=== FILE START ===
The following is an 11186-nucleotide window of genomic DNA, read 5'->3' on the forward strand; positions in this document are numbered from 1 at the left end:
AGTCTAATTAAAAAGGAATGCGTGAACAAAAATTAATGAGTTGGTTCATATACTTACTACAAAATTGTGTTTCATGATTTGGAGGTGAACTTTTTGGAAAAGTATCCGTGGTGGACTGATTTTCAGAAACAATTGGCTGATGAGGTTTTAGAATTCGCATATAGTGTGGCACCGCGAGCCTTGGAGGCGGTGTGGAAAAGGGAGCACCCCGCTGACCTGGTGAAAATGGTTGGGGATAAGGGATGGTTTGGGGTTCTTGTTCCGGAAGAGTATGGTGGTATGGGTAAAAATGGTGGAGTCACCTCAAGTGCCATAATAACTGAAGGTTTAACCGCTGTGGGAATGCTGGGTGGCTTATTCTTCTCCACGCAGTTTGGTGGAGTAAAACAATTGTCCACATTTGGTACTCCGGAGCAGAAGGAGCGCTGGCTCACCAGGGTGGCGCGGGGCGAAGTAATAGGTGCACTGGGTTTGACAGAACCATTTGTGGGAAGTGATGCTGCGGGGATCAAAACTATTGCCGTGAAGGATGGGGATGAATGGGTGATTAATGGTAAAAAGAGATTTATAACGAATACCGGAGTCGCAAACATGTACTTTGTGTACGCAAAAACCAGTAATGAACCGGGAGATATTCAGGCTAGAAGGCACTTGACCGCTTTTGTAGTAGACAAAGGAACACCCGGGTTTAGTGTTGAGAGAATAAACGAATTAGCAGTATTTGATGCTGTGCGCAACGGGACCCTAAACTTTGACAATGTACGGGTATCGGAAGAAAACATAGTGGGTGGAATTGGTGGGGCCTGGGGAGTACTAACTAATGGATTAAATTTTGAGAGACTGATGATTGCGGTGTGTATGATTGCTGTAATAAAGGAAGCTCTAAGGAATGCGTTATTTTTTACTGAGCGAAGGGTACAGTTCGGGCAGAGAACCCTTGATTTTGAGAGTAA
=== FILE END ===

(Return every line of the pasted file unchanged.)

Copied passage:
The following is an 11186-nucleotide window of genomic DNA, read 5'->3' on the forward strand; positions in this document are numbered from 1 at the left end:
AGTCTAATTAAAAAGGAATGCGTGAACAAAAATTAATGAGTTGGTTCATATACTTACTACAAAATTGTGTTTCATGATTTGGAGGTGAACTTTTTGGAAAAGTATCCGTGGTGGACTGATTTTCAGAAACAATTGGCTGATGAGGTTTTAGAATTCGCATATAGTGTGGCACCGCGAGCCTTGGAGGCGGTGTGGAAAAGGGAGCACCCCGCTGACCTGGTGAAAATGGTTGGGGATAAGGGATGGTTTGGGGTTCTTGTTCCGGAAGAGTATGGTGGTATGGGTAAAAATGGTGGAGTCACCTCAAGTGCCATAATAACTGAAGGTTTAACCGCTGTGGGAATGCTGGGTGGCTTATTCTTCTCCACGCAGTTTGGTGGAGTAAAACAATTGTCCACATTTGGTACTCCGGAGCAGAAGGAGCGCTGGCTCACCAGGGTGGCGCGGGGCGAAGTAATAGGTGCACTGGGTTTGACAGAACCATTTGTGGGAAGTGATGCTGCGGGGATCAAAACTATTGCCGTGAAGGATGGGGATGAATGGGTGATTAATGGTAAAAAGAGATTTATAACGAATACCGGAGTCGCAAACATGTACTTTGTGTACGCAAAAACCAGTAATGAACCGGGAGATATTCAGGCTAGAAGGCACTTGACCGCTTTTGTAGTAGACAAAGGAACACCCGGGTTTAGTGTTGAGAGAATAAACGAATTAGCAGTATTTGATGCTGTGCGCAACGGGACCCTAAACTTTGACAATGTACGGGTATCGGAAGAAAACATAGTGGGTGGAATTGGTGGGGCCTGGGGAGTACTAACTAATGGATTAAATTTTGAGAGACTGATGATTGCGGTGTGTATGATTGCTGTAATAAAGGAAGCTCTAAGGAATGCGTTATTTTTTACTGAGCGAAGGGTACAGTTCGGGCAGAGAACCCTTGATTTTGAGAGTAA